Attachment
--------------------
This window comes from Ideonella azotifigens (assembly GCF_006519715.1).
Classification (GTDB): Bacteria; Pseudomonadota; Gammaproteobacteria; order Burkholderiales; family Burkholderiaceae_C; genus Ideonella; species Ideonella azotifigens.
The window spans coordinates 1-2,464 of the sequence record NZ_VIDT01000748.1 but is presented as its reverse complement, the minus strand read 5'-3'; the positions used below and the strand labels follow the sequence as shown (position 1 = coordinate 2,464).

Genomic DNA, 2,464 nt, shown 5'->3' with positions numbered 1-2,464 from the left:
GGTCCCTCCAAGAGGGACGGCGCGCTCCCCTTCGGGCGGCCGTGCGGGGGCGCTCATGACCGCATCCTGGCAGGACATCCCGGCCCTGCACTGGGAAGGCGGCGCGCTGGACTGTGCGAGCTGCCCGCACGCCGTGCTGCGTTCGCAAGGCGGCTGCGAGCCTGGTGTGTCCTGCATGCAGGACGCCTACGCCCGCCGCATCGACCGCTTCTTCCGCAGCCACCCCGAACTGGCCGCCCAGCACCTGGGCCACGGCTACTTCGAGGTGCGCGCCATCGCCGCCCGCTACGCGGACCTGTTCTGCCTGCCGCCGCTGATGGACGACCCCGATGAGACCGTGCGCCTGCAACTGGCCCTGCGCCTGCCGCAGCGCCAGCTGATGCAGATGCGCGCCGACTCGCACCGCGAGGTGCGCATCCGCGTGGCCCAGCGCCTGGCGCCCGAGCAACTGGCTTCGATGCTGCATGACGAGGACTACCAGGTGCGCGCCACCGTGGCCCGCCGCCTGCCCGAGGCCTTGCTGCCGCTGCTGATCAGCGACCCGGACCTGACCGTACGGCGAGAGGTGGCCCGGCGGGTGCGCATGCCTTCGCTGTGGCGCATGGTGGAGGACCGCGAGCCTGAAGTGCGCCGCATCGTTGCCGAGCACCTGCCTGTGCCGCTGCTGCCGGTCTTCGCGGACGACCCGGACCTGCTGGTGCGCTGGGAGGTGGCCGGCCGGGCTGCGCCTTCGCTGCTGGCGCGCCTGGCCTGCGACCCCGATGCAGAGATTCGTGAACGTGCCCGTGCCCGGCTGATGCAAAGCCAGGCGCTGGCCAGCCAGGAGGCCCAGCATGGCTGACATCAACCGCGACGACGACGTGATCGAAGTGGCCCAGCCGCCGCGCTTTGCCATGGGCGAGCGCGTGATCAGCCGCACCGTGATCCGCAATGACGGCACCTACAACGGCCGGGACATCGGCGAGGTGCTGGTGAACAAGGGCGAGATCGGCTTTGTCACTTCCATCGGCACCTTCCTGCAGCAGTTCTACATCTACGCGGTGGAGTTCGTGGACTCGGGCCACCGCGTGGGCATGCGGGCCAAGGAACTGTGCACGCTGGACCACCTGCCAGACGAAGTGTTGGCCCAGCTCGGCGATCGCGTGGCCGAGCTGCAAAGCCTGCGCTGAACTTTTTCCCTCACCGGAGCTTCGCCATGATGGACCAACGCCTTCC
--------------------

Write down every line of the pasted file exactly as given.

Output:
This window comes from Ideonella azotifigens (assembly GCF_006519715.1).
Classification (GTDB): Bacteria; Pseudomonadota; Gammaproteobacteria; order Burkholderiales; family Burkholderiaceae_C; genus Ideonella; species Ideonella azotifigens.
The window spans coordinates 1-2,464 of the sequence record NZ_VIDT01000748.1 but is presented as its reverse complement, the minus strand read 5'-3'; the positions used below and the strand labels follow the sequence as shown (position 1 = coordinate 2,464).

Genomic DNA, 2,464 nt, shown 5'->3' with positions numbered 1-2,464 from the left:
GGTCCCTCCAAGAGGGACGGCGCGCTCCCCTTCGGGCGGCCGTGCGGGGGCGCTCATGACCGCATCCTGGCAGGACATCCCGGCCCTGCACTGGGAAGGCGGCGCGCTGGACTGTGCGAGCTGCCCGCACGCCGTGCTGCGTTCGCAAGGCGGCTGCGAGCCTGGTGTGTCCTGCATGCAGGACGCCTACGCCCGCCGCATCGACCGCTTCTTCCGCAGCCACCCCGAACTGGCCGCCCAGCACCTGGGCCACGGCTACTTCGAGGTGCGCGCCATCGCCGCCCGCTACGCGGACCTGTTCTGCCTGCCGCCGCTGATGGACGACCCCGATGAGACCGTGCGCCTGCAACTGGCCCTGCGCCTGCCGCAGCGCCAGCTGATGCAGATGCGCGCCGACTCGCACCGCGAGGTGCGCATCCGCGTGGCCCAGCGCCTGGCGCCCGAGCAACTGGCTTCGATGCTGCATGACGAGGACTACCAGGTGCGCGCCACCGTGGCCCGCCGCCTGCCCGAGGCCTTGCTGCCGCTGCTGATCAGCGACCCGGACCTGACCGTACGGCGAGAGGTGGCCCGGCGGGTGCGCATGCCTTCGCTGTGGCGCATGGTGGAGGACCGCGAGCCTGAAGTGCGCCGCATCGTTGCCGAGCACCTGCCTGTGCCGCTGCTGCCGGTCTTCGCGGACGACCCGGACCTGCTGGTGCGCTGGGAGGTGGCCGGCCGGGCTGCGCCTTCGCTGCTGGCGCGCCTGGCCTGCGACCCCGATGCAGAGATTCGTGAACGTGCCCGTGCCCGGCTGATGCAAAGCCAGGCGCTGGCCAGCCAGGAGGCCCAGCATGGCTGACATCAACCGCGACGACGACGTGATCGAAGTGGCCCAGCCGCCGCGCTTTGCCATGGGCGAGCGCGTGATCAGCCGCACCGTGATCCGCAATGACGGCACCTACAACGGCCGGGACATCGGCGAGGTGCTGGTGAACAAGGGCGAGATCGGCTTTGTCACTTCCATCGGCACCTTCCTGCAGCAGTTCTACATCTACGCGGTGGAGTTCGTGGACTCGGGCCACCGCGTGGGCATGCGGGCCAAGGAACTGTGCACGCTGGACCACCTGCCAGACGAAGTGTTGGCCCAGCTCGGCGATCGCGTGGCCGAGCTGCAAAGCCTGCGCTGAACTTTTTCCCTCACCGGAGCTTCGCCATGATGGACCAACGCCTTCC